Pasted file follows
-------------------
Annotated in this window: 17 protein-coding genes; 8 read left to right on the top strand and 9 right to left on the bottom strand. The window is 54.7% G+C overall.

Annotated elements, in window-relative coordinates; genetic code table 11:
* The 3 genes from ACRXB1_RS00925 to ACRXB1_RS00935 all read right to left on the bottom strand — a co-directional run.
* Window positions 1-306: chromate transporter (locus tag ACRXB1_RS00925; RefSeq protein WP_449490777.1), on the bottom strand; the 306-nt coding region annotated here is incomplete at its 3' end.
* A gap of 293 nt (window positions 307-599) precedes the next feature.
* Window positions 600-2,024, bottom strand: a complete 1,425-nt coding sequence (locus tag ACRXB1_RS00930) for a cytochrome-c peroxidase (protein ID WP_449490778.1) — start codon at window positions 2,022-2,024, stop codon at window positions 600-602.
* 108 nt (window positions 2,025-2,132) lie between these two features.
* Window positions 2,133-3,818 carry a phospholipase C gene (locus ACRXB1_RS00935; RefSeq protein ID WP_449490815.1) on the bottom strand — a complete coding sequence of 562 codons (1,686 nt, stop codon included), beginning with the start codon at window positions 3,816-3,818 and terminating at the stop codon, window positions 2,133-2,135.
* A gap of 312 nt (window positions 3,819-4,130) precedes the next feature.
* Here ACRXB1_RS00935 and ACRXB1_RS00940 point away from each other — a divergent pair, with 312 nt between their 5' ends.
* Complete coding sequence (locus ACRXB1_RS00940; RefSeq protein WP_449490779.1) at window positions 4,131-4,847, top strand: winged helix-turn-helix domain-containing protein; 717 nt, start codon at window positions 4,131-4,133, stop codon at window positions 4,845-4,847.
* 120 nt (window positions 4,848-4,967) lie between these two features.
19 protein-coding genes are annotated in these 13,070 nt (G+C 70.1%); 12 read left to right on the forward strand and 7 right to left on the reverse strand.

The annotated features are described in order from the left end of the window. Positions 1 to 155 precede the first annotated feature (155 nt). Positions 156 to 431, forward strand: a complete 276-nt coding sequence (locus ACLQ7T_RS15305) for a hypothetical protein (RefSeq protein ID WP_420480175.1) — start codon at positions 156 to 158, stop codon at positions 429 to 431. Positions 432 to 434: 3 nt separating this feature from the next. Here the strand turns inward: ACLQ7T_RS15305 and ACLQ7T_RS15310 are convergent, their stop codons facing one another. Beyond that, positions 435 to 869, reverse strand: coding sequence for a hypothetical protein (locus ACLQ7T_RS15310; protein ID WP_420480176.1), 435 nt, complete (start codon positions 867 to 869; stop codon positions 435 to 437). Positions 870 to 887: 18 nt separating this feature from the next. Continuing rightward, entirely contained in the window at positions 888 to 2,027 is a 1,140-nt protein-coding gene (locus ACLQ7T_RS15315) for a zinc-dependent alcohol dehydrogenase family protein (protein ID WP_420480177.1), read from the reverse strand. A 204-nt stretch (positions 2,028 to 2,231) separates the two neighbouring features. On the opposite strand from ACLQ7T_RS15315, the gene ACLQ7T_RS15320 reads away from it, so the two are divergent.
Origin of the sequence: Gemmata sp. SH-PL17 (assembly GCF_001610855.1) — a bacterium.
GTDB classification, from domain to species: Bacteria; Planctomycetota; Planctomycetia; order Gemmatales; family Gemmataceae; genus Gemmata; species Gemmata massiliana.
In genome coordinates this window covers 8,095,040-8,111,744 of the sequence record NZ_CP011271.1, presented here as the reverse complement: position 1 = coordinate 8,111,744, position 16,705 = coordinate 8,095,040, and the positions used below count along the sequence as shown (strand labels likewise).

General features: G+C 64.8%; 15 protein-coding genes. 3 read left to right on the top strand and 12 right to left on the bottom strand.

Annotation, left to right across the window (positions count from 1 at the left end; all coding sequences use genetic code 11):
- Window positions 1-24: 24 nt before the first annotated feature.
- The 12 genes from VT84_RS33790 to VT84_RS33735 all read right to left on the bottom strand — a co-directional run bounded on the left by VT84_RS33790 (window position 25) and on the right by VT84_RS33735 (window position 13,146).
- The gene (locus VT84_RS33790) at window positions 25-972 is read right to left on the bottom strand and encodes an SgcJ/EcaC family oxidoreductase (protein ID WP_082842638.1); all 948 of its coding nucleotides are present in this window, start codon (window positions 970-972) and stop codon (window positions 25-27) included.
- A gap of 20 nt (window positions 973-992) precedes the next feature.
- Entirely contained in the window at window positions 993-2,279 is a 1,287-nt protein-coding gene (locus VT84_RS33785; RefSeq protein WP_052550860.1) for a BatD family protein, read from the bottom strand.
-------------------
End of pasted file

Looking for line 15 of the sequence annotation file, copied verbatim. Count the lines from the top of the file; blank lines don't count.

Origin of the sequence: Gemmata sp. SH-PL17 (assembly GCF_001610855.1) — a bacterium.